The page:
Smelly Socks, Beards, and Streaks

April 18, 2013

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If you pay any attention to hockey whatsoever, you know that the Chicago Blackhawks had a historically strong start this year, obliterating a particular NHL record as they opened the abbreviated 2013 season. The last three teams to start out this well took home the Stanely Cup.

The Blackhawks charge the record books

The Blackhawks set a new record for what’s called the “season-opening point streak.” A “point streak” is not quite a win streak, because it also includes games that are a tie after 3 periods, even if the team goes on to lose in overtime or a shootout.

Why is it called a “point” streak? For any game that does not result in a regulation loss, a team is rewarded at least one point in the standings: one point for tying in regulation but losing in overtime or a shootout, or two points for any win. The points are used to determine which teams go on to the playoffs. Hence, a “point streak,” and one starting at the beginning of the season is a “season-opening point streak.”

People started noticing the Blackhawks’ season-opening point streak after their February 15 win against the San Jose Sharks. This advanced their record to 11-0-3, for a point streak of 14 games, tying them for third place for best-ever season-opening point streak with the 1944 Montreal Canadiens. In the 1943-1944 season the Canadiens established this record and went on to win the Stanley Cup

Over the next three games, the Blackhawks surpassed the 1985 Edmonton Oilers, who broke the record with a 15-game season-opening point streak in the 1984-1985 season and won the 1985 Stanley Cup, and the 2007 Anaheim Ducks, who set the current record in the 2006-2007 season with 16, and again won the 2007 Stanley cup.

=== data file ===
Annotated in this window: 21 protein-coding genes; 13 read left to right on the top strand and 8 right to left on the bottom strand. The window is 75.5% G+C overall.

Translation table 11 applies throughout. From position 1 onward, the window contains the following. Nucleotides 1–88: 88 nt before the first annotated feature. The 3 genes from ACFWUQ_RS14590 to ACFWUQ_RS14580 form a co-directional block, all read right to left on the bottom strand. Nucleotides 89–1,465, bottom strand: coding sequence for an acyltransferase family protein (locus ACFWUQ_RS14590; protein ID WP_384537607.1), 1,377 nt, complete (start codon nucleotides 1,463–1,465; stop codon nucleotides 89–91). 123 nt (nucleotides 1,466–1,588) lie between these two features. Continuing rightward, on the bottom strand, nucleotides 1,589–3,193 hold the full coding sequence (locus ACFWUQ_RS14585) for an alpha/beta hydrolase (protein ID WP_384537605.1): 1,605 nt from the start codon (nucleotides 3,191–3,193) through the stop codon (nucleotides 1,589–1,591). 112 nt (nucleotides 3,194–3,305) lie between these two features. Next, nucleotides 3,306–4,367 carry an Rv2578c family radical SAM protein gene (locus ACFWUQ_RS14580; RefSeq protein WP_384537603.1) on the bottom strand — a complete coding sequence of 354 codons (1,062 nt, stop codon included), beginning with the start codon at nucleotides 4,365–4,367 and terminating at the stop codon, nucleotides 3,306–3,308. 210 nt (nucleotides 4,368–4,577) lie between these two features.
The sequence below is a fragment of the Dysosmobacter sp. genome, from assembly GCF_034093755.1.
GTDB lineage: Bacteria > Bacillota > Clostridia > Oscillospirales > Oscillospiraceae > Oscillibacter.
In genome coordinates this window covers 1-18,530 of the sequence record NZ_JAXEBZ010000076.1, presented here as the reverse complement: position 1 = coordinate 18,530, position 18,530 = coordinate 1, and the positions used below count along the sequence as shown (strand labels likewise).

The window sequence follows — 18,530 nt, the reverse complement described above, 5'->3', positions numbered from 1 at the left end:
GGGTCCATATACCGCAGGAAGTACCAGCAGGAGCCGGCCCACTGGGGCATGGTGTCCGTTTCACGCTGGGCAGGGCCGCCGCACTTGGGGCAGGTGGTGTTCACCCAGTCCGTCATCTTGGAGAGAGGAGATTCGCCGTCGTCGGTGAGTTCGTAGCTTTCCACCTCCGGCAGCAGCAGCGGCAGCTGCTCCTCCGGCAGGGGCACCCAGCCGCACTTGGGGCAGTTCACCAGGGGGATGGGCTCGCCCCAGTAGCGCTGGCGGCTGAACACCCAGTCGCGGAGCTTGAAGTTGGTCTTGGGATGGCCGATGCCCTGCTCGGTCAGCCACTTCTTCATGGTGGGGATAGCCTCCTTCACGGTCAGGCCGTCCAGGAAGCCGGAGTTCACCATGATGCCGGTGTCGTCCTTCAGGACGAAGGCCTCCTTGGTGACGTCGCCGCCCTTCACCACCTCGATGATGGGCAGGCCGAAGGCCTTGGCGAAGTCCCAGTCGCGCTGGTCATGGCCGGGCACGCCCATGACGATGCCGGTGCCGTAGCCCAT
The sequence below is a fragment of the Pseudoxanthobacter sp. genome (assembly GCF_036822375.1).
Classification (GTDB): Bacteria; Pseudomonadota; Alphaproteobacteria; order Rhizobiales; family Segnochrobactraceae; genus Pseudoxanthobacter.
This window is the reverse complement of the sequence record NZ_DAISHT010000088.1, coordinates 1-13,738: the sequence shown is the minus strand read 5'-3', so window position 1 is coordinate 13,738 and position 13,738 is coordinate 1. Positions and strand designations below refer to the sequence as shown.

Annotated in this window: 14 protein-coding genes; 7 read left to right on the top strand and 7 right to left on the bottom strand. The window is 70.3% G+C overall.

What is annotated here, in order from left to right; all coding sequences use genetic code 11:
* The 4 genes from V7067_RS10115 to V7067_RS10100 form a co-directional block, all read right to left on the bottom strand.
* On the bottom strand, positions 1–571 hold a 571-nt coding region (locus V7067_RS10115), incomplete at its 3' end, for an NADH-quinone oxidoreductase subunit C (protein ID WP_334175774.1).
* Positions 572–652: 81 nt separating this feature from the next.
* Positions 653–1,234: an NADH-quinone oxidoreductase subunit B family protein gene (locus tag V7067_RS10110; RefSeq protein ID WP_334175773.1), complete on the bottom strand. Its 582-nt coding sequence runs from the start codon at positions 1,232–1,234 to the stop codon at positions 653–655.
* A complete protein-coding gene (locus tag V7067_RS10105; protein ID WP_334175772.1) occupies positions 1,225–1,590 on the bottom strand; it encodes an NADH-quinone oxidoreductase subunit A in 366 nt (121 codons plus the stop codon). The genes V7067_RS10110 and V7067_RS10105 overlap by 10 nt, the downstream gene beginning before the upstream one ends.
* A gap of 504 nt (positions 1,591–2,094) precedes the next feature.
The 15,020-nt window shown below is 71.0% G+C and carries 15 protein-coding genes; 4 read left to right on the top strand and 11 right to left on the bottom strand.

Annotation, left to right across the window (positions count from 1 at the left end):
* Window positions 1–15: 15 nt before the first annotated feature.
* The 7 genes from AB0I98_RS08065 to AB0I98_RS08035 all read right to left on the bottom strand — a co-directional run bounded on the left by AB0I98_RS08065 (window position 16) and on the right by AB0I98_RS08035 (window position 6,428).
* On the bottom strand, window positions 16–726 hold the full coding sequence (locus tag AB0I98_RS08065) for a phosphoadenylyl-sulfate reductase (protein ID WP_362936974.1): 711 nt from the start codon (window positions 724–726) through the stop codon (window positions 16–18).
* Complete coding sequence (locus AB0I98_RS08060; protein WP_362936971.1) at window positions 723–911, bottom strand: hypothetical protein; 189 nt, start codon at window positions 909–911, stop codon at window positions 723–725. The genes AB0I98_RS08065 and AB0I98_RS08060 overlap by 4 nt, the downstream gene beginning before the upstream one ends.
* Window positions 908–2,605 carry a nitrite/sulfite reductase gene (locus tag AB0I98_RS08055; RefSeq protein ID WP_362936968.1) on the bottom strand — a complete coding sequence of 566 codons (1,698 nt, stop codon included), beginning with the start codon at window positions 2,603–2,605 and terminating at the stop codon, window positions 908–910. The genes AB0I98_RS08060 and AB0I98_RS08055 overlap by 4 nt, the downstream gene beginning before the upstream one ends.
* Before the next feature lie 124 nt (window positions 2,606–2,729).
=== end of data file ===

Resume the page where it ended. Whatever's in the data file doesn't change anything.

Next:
The Blackhawks continued to build their new record for eight more games, finally losing 6-2 against the Colorado Avalanche on March 8 after 24 games without a loss. The past three teams to set this record won the cup, and the Blackhawks didn’t just break the old record. They smashed it. Does this mean that the Blackhawks are going to bring the Stanley Cup home to Chicago again in 2013?

Now, any data junkie worth her datapoints knows that three is far too small a sample size to make a decent predictive claim about the season’s outcome. And anyone with their head screwed on correctly probably suspects that there is no magic threshhold for the season-opening point streak that will cosmically guarantee ultimate victory. But, using the full dataset of NHL wins and losses stretching back to 1942, we can see historically how teams have done depending on their opening season point streak.  

What we made

We took data on every hockey game from the start of the Original Six era through the last full season and calculated the season-opening point streak for every team in every season. If you’re curious, that comes out to 1,155 team-seasons and 45,011 hockey games played between 1942 and 2012.

We also took note of how each team fared at the end of the season and coded their playoff outcome in one of six categories - one for missing the playoffs, four for getting eliminated at each possible round of the playoffs, and one for going all the way and winning the Stanley Cup.

Finally, we put all of this information in the widget at the link so that you can explore the data and decide for yourself whether the season-opening win streak has a metaphysical effect on Stanley Cup victory.

Go check it out, here.

So what is the point of all this?

Have we just gone to a lot of trouble to show you that better teams are better? Not really. The Blackhawks have not merely put up a strong number for this statistic: their performance was the best ever. And our data show that there is, to date, a nonlinearity in the outcomes of teams with very high season opening point streaks. This is best illustrated in the line graph at the top right of the widget. As the point streak cutoff increases, the chance of winning the Stanley Cup increases, smoothly at first, and then rocketing straight upwards around 12. This graph changes slightly depending on the year range selected, but for all seasons, the probability of winning the cup at 12 games is 50%, at 13 games is 80%, and (as we already know), all teams achieving 14 or greater consecutive point-scoring games at the beginning of the season went on to win it all.

contributors to this post

headshot of Laurie Skelly
headshot of Dean Malmgren
headshot of Mike Stringer
headshot of Aaron Wolf